While the name "Lutheran" doesn't appear until the time of the Reformation (1530 AD), we trace our roots past the Reformation, back to the first century church of the Apostles, back to the time when God made His covenant with Abraham, back to Adam and Eve themselves.
The Reformation was a time of the rediscovery of "Salvation through God's grace." Martin Luther was a monk and professor at Wittenberg University in Germany. The teachers and pastors at this time taught that your salvation depended on the works you did on Earth. After reading the Bible, Luther discovered "salvation through faith alone." While this brought him great joy, this discovery went against the prevailing teaching.
At the Diet of Worms, the high council of the Empire, Martin Luther stood before the emporor himself. He was commanded by the emperor to recant his writings, or face excommunication and death. Cowed by the power of the emperor, Luther asks for time to think about recanting. He is given one day.
That evening Luther endures a terrible internal struggle trying to decide how to answer the emperor's demands. The next day, the internal battle is over. Before the emperor's council a resolute Luther bravely stands before the emperor. When he is asked to recant or face excommunication and death at the stake, Luther stands and says "Unless the error of my writings can be shown in Scripture... Here I stand, I can do no other!"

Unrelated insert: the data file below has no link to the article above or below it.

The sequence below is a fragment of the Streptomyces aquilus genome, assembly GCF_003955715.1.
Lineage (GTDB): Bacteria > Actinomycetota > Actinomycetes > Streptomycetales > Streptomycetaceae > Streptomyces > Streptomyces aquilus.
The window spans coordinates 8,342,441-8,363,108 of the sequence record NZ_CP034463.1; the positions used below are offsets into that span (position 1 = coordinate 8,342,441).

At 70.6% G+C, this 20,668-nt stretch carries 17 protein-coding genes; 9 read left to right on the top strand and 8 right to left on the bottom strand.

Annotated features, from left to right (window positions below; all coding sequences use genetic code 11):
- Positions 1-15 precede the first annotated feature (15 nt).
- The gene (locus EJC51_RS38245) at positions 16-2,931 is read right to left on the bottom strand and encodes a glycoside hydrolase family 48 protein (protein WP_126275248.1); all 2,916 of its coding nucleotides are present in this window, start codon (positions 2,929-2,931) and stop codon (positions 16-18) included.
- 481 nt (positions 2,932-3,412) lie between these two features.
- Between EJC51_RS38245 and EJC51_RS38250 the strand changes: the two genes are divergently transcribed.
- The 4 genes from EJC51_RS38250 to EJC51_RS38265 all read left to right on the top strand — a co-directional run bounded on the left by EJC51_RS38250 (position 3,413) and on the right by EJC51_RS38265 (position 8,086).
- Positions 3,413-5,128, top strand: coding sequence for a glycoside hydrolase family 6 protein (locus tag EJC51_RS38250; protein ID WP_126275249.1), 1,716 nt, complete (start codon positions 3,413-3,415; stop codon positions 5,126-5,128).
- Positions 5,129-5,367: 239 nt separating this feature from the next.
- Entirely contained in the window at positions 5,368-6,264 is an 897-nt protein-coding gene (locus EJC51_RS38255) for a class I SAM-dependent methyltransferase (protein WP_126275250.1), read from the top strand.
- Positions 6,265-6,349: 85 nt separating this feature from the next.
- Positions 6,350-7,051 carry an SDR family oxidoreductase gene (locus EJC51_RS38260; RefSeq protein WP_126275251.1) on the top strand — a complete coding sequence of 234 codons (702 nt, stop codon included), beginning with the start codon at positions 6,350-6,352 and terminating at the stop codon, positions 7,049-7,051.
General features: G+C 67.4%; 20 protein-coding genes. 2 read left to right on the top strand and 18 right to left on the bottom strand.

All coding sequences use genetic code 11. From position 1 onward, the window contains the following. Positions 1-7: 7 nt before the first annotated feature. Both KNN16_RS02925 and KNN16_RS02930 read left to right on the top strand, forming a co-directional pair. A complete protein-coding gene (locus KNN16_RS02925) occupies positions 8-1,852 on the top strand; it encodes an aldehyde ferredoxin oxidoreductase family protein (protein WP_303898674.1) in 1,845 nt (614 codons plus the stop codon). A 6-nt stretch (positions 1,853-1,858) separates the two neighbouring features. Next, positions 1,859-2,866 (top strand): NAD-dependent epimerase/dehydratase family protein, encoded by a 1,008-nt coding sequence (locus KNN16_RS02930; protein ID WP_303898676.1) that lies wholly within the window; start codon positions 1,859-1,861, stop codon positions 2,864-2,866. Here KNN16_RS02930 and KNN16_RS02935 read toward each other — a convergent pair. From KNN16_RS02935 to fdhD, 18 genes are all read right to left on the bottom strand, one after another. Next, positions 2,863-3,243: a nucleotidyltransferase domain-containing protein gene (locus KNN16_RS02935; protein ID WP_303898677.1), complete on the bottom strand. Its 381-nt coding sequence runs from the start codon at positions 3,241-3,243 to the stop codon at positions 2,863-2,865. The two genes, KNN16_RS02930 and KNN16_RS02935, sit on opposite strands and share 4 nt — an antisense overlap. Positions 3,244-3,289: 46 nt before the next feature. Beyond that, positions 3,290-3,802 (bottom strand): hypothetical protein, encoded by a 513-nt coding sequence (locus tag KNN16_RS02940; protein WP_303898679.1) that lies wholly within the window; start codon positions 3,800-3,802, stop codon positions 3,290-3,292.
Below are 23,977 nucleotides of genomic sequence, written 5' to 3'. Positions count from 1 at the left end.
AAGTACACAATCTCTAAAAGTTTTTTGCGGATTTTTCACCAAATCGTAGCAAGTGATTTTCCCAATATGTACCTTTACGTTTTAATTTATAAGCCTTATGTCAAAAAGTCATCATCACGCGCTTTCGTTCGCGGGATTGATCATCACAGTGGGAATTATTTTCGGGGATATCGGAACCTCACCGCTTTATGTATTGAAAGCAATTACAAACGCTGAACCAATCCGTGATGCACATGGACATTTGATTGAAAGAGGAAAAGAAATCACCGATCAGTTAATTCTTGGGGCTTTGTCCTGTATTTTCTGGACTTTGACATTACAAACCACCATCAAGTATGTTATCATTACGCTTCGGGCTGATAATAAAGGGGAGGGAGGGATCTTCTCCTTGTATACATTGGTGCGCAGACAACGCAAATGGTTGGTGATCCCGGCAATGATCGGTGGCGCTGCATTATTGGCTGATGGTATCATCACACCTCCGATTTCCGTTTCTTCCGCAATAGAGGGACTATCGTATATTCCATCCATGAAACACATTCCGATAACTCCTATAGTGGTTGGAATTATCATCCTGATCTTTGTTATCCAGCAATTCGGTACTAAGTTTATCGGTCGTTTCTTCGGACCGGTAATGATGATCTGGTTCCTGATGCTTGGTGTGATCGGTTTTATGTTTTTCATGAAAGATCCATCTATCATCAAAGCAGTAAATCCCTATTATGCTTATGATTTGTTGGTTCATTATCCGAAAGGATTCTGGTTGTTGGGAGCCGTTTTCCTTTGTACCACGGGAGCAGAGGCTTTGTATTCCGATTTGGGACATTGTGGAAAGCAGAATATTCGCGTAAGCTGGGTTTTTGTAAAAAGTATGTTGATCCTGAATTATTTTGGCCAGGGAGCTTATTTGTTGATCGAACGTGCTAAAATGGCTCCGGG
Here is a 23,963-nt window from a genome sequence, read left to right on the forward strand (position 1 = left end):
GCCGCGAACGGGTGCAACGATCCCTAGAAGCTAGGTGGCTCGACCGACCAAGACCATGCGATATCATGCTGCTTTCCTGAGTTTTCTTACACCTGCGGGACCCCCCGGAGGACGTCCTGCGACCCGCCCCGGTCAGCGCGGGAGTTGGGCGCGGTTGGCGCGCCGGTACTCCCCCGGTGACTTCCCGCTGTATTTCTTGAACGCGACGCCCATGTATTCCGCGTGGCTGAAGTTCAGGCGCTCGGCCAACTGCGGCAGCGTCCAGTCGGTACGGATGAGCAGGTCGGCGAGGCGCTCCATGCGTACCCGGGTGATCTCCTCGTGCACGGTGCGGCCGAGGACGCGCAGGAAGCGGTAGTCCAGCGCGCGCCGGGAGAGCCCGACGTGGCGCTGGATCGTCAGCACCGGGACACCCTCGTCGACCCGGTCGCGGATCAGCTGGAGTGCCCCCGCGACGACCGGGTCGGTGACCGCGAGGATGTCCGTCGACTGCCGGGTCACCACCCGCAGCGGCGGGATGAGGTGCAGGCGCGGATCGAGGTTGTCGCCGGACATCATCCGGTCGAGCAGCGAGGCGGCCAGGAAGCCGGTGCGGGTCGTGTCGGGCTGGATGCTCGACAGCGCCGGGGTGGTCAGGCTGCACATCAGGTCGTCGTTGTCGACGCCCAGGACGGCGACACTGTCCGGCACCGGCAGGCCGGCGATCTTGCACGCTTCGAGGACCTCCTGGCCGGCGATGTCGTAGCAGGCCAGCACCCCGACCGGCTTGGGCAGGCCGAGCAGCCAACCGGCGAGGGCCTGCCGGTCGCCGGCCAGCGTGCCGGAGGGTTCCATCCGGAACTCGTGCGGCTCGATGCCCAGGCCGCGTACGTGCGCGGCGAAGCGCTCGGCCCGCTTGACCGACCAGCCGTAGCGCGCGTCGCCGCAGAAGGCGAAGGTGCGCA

Though his decision meant certain death, he stood by his work. He believed that to recant his work was to recant the Bible from which his writings were based. That was the big thing about the Reformation. The re-discovery of the Bible! Everyone knew about the danger of sin and the threat of Hell. But the Reformation stood for the re-discovery about how the death of Christ on the cross paid for all of our sins--the re-discovery of how we were freed from the burden of trying to earn our salvation--the re-discovery of the offer of "salvation through faith alone".
Today there are about 63 million Lutherans worldwide. In the United States, we belong to The Lutheran Church-Missouri Synod, founded by a group of German immigrants who settled in Perry County, Missouri in 1847. Over the next two centuries the little congregation would grow into an international denomination ministering to the needs of people from all nations. The international headquarters of the synod is located in St. Louis.
Every year, around November 1, we remember the Reformation, the birth of the Lutheran church, and the re-discovery of "salvation by faith alone".